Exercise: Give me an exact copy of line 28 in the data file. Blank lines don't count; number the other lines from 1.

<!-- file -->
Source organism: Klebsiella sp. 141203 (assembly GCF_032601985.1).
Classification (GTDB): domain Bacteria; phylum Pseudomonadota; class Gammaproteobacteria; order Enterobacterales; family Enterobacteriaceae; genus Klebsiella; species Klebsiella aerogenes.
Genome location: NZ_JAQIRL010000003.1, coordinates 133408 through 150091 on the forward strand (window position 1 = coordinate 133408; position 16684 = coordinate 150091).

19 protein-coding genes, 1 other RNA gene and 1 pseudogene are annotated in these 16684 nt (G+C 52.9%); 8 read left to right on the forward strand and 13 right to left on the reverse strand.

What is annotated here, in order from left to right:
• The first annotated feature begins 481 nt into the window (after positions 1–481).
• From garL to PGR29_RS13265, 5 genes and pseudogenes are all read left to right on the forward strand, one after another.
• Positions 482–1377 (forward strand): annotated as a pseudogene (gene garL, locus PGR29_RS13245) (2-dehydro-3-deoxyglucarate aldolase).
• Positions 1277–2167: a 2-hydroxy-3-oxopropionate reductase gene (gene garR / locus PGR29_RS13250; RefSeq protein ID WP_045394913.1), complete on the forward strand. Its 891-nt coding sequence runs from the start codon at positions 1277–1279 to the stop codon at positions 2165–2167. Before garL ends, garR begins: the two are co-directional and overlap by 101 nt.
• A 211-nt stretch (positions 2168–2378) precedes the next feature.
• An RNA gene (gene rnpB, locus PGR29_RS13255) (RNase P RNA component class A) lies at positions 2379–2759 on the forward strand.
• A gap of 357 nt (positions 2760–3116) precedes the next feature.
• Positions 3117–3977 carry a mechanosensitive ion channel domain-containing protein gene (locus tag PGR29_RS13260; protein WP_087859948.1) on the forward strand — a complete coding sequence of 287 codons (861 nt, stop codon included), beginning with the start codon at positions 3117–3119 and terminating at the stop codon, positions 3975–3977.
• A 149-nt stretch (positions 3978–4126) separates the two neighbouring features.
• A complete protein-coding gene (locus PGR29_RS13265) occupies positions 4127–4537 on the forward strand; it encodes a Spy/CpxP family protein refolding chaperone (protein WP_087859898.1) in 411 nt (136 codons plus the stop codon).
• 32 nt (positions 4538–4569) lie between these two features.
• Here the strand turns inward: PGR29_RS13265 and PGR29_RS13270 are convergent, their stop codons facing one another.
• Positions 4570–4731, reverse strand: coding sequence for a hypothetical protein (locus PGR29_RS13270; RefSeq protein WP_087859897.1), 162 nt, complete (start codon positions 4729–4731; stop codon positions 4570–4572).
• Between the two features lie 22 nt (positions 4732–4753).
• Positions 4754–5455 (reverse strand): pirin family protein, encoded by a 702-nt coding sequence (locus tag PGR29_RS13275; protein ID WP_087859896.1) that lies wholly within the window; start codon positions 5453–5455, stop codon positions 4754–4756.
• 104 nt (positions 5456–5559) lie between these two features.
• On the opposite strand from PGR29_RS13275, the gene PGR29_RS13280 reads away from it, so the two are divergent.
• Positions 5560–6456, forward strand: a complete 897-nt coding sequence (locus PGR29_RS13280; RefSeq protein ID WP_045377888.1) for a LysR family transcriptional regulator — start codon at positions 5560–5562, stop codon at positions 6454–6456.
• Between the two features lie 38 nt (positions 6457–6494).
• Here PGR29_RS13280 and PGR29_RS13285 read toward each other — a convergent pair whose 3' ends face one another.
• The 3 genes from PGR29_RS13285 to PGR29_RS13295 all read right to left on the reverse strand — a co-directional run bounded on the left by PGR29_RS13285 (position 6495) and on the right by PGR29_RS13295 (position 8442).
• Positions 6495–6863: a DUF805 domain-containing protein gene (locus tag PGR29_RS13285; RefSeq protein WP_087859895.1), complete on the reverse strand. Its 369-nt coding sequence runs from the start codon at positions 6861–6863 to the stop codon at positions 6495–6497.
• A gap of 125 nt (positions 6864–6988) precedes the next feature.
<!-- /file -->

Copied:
• A gap of 125 nt (positions 6864–6988) precedes the next feature.